The Astonishing Power of Small Churches: How Did We Miss This?

power buttonHow can one billion people be doing something, and the world not stand up and take notice?

More specifically, how can one billion people be doing something within a very narrowly defined niche, and the leaders in that niche not value it?

Imagine if there were one billion people who preferred adding a tablespoon of cream to their Coca-Cola every day. Would Coke’s board of directors launch a campaign to convince them they were drinking Coca-Cola the wrong way? Or would they scramble as fast as possible to mix, package and market “Creamy Coke”?

But that’s what has happened in the church world.

Over one billion people choose to worship Jesus in Small Churches. Yet virtually every book on how to do church implies that this is a problem to be fixed, rather than an opportunity to take advantage of. We’re trying to tell one billion people they’re doing it wrong.

Numbers don’t make something right (oh, the irony). So if worshiping God in a Small Church was selfish, ineffective or theologically flawed, we’d be correct in telling them they’re doing it wrong. But they’re not wrong.

As I say in The Grasshopper Myth, “Wanting to worship and serve God in a Small Church is not a theological error or a personality deficit. It’s time we stopped treating it as though it was.”

How have we missed this?

I believe there are several reasons why we haven’t seen what God is doing around the world in Small Churches. Here are just a few of them.

 

We Didn’t Do It

The megachurch movement came about through careful and prayerful study, planning, hard work, assessment and follow-through. There are innumerable books, seminars, conferences and classes on megachurch principles.

But Small Churches just keep chugging along without conferences, classes or seminars – and with very few books or websites on how to do it. Why the difference between the two?

As I mentioned in an earlier post, the stubborn, historical persistence of Small Churches is something God has done without our noticing it, and in spite of the fact that many of us have fought against it.

Jesus is building his church. And he’s using all sizes and styles to do it.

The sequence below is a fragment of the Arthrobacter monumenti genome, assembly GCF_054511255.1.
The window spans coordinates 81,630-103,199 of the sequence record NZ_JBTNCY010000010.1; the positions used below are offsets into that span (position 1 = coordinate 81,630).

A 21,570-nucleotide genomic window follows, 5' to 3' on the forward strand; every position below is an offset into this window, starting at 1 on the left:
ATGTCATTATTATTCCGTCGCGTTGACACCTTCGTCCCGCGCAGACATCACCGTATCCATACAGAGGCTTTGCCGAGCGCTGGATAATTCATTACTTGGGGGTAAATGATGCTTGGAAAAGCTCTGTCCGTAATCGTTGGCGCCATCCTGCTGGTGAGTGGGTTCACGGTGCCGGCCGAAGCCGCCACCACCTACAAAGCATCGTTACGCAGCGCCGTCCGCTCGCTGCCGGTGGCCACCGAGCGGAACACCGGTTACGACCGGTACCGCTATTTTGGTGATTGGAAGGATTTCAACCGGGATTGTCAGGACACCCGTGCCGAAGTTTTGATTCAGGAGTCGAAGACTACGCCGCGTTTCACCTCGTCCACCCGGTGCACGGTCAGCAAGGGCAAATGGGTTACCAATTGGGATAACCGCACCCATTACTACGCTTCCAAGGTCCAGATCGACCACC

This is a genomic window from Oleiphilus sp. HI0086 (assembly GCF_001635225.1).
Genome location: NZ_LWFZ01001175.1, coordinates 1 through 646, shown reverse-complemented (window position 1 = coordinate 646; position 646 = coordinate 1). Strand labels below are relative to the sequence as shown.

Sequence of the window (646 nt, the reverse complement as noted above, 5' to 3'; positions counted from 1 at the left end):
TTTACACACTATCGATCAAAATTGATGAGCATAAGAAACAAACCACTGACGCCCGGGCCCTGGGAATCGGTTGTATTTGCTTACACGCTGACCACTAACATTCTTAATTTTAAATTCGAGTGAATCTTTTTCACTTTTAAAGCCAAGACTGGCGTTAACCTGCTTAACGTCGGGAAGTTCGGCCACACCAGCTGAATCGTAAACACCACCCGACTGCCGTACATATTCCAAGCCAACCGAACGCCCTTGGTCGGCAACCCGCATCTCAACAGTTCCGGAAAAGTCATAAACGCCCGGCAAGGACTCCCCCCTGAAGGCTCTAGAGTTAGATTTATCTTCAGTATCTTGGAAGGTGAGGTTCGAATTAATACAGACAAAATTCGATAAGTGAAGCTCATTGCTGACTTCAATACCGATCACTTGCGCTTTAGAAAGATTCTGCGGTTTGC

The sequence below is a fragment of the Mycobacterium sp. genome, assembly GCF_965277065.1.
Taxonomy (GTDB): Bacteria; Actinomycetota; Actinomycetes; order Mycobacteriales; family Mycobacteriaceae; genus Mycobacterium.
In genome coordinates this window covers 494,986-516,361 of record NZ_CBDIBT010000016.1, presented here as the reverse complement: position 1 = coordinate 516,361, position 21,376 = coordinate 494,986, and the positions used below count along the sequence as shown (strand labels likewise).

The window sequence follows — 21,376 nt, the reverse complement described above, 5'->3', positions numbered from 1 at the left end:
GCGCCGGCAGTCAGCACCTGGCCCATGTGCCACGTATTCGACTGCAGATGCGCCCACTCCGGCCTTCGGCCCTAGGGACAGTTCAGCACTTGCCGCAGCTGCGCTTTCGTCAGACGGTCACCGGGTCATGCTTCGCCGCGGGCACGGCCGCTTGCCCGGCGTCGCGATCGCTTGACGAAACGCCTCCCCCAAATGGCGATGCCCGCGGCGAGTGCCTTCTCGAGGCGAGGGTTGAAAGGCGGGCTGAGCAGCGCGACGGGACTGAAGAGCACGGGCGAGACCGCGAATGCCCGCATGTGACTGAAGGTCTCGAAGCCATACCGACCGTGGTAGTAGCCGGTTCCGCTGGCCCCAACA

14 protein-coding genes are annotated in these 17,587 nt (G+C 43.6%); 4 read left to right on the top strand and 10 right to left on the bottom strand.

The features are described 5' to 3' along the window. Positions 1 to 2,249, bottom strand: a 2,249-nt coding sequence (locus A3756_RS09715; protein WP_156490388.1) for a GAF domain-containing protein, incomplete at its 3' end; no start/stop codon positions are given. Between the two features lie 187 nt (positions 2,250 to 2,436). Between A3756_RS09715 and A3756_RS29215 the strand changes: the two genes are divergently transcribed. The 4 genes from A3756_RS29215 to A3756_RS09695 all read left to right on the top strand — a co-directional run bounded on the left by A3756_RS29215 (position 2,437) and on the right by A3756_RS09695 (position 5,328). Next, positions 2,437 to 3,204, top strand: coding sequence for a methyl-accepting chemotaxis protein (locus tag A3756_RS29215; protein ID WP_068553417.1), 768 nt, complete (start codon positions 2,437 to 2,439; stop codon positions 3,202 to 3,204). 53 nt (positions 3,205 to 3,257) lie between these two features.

He didn’t ask for our plans to start it, he doesn’t need our permission to continue it, and he won’t require the approval of a denominational committee to complete it.

God doesn’t need to get in line with what we’re doing, we need to get in line with what he’s doing.

When we don’t plan it, manage it or tie a neat bow on the end of it, most of us don’t notice it. We notice when another church is big, and we whine when our church is small. It’s time to pay attention to what God is doing in his church – and to discover our part in it.

 

We’ve Mis-Defined Church

We need to define church the way Jesus did. After all, it’s his church, so his definition is the only one that matters.

Here’s what Jesus said.

For where two or three come together in my name, there am I with them. – Matthew 18:20

Two or three. We have to restore that understanding of what church is.

Too often we’ve defined the church as a building. Even if we know better theologically, that’s what we do in practice.

When the church is too closely linked to the building, church growth means more people in the building. Or buying more land to build bigger buildings.

But when we really get the idea that a church can be 2 or 3, we can see that church growth includes an explosion of groups of 2-3, 20-30 or 200-300. And yes, 2,000-3,000 and 20,000-30,000.

Jesus was fine with 2 or 3. We need to stop belittling churches with 10 to 100 times that many people.

 

Big Crowds Stroke Our Ego

A couple times in my life I’ve spoken to a crowd of over 1,000 people.

It’s quite a buzz.

I can’t imagine the charge people get out of standing in front of tens of thousands of people who came specifically to hear what they have to say on a regular basis.

I’m not saying that every megachurch pastor is an egotist. The truth is, I know some Small Church pastors whose egos could be a float in the Macy’s parade.

But, let’s not pretend that crowds don’t have a tendency to stroke our ego.

This is one of the reasons I have great admiration for megachurch pastors who are able to keep a humble spirit. Not all of them are able to handle it. I don’t know if I could.

Big things get noticed. Small things get missed. And we all want to be noticed, don’t we?


Today’s post is Part 4 of a multi-part series this week on The Astonishing Power of Small Churches.

So what do you think? Do you know of any other reasons why we’ve missed what God is doing through Small Churches?

We want to hear from you. Yes, you!
Enter your comment right below this post and get in on the conversation.

(Power Button photo by Roman Soto • Flickr • Creative Commons license)

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2 thoughts on “The Astonishing Power of Small Churches: How Did We Miss This?”

  1. One of the biggest “plusses” in small churches is the idea of family. In our church of 30 – that’s an easy thing to feel and be blessed by. For a long time we tried to “mimic” bigger churches (100 for us is a bigger church – lol) in having compartmentalized ministries. We’d have a Kids Church of 6, a youth group of 3, a Seniors ministry of 5, a singles ministry of 4…you get the idea. And it just wasnt’ working. Saul’s armor wasn’t fitting on our David.
    So then we started focusing on FAMILY ministries…having FAMILY events etc…and while we haven’t boomed in numbers…we have been blessed by our endeavors…and the release of STRESS…well, it’s well worth it.

  2. A Small Church trying to mimic a big church is something almost everyone tries at some point, but it never works. We lose what makes Small Churches work without gaining what big churches have. It sounds like you and your church have found a “sweet spot”, Cindy.

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